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Edwin Remsburg / VW Pics / Getty Images

Botswana, home to one third of Africa's elephants, announced Wednesday that it was lifting its ban on the hunting of the large mammals.

"The Ministry of Environment, Natural Resources Conservation and Tourism wishes to inform the public that following extensive consultations with all stakeholders, the Government of Botswana has taken a decision to lift the hunting suspension," the government announced in a press release shared on social media.

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Matt Cardy / Stringer / Getty Images

The Guardian is changing the way it writes about environmental issues.

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EcoWatch Daily Newsletter

Shrimp fishing along the coast of Nayarit, Mexico. Tomas Castelazo / Wikimedia, CC BY-SA

By Paula Ezcurra and Octavio Aburto

Thousands of hydroelectric dams are under construction around the world, mainly in developing countries. These enormous structures are one of the world's largest sources of renewable energy, but they also cause environmental problems.

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Wild Koala on the side of the Great Ocean road in Victoria, Australia. John Crux Photography / Moment / Getty Images

Koala species down under are now considered "functionally extinct" as the Australian Koala Foundation (AKF) says there are no more than 80,000 individuals left on the continent. Once a population falls below a critical point, it can no longer produce the next generation, ultimately leading to the species' extinction.

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A grizzly bear crosses the Snake River as first light touches Mount Moran in Grand Teton National Park. Photo courtesy of Thomas D. Mangelsen

By Alison Cagle

Despite an alarming UN report that warns one million plant and animal species face extinction due to human activity, the Trump administration is poised to hasten species on their path to extinction by eroding critical wildlife protections. The UN's landmark 1,500-page study, announced this week, warns that if we continue to destroy natural landscapes at rates "unprecedented in human history," massive biodiversity loss will undermine food security, access to clean water and sources of modern medicine by 2050.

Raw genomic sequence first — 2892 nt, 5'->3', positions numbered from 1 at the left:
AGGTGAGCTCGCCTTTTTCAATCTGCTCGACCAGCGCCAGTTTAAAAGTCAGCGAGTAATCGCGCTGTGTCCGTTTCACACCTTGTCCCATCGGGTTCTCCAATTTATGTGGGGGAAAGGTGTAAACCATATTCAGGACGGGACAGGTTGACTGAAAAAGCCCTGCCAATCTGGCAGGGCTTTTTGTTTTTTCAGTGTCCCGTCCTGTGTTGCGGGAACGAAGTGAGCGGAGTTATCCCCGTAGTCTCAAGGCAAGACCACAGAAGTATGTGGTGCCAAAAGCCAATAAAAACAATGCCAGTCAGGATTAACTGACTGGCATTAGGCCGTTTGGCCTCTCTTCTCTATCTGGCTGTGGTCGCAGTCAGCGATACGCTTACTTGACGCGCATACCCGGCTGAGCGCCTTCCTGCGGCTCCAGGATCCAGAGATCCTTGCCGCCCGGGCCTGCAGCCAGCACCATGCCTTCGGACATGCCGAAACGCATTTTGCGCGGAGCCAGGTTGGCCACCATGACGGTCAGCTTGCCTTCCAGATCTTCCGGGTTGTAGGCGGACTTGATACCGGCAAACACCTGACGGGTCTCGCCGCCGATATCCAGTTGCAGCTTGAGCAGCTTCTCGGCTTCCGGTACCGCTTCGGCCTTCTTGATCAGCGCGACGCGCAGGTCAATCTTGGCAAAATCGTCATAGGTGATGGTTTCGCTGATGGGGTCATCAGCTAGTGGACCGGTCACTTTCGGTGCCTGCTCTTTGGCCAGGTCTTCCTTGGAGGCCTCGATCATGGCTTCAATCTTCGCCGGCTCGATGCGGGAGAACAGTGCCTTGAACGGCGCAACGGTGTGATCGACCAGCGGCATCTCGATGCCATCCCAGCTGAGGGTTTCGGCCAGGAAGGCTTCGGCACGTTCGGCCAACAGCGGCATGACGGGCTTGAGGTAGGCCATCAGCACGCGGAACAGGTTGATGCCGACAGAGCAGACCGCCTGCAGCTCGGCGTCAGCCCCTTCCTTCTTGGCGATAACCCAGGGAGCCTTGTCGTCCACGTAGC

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Birds scavenging the waste at Robinson Deep landfill, Johannesburg's largest landfill. Gulshan Khan / AFP / Getty Images

By Susan Casey-Lefkowitz

This is a rough moment to read or listen to environmental news. As we're experiencing a seemingly unending parade of rollbacks and pro-polluter actions coming out of DC, the international science community is ringing the alarm bell on a series of issues that need attention — now. Most notably, last year's IPCC climate report made clear that action needs to happen fast if we are going to stave off the worst impacts of climate change.

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By Lucy EJ Woods

In early April the mutilated body of a jaguar was discovered in Mexico's Yaxchilán Natural Monument.

Researchers investigating the death quickly concluded that the animal, which had been tracked in neighboring Guatemala since 2015, had crossed the border and fallen prey to wildlife traffickers, who may have taken its head for sale on the black market.

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Atlantic Ocean waves on the beach at Montauk Point, Long Island, New York. Meinzahn / iStock / Getty Images Plus

By Alison Chase

Governor Andrew M. Cuomo hammered home New York's vehement opposition to harmful and outdated offshore drilling Monday by signing A. 2572/ S. 2316.

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Researchers suggest that the Himalayan wolf should be classified as a subspecies of the grey wolf or as an entirely distinct species. Geraldine Werhahn / Himalayan Wolves Project

By Mayank Aggarwal

The Himalayan wolf is a distinct species of wolf, which shows unique genetic adaptation to the difficult conditions in the Asian high altitude ecosystems, a study found, reiterating that it needs to be identified as a species of special conservation concern. "Conservation action for the Himalayan wolf is required and of global conservation interest," noted the study.

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By Brian Barth

There are insects that feed on plants and those that feed on other insects. In your garden, you want as many of the carnivores as possible so that the herbivores won't devour your crops. Unfortunately, the predators don't always show up in time to save your broccoli seedlings from those little white bugs sucking the life out of them. But if you create the right habitat, you'll increase the chances that the good bugs will be on hand when the bad bugs show up to feast.

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'Morning In The Mighty Redwoods.' David Ruddock

Today is Earth Day, which means it is also the moment you have all been waiting for: The moment when EcoWatch announces the winner of our second-ever photo contest!

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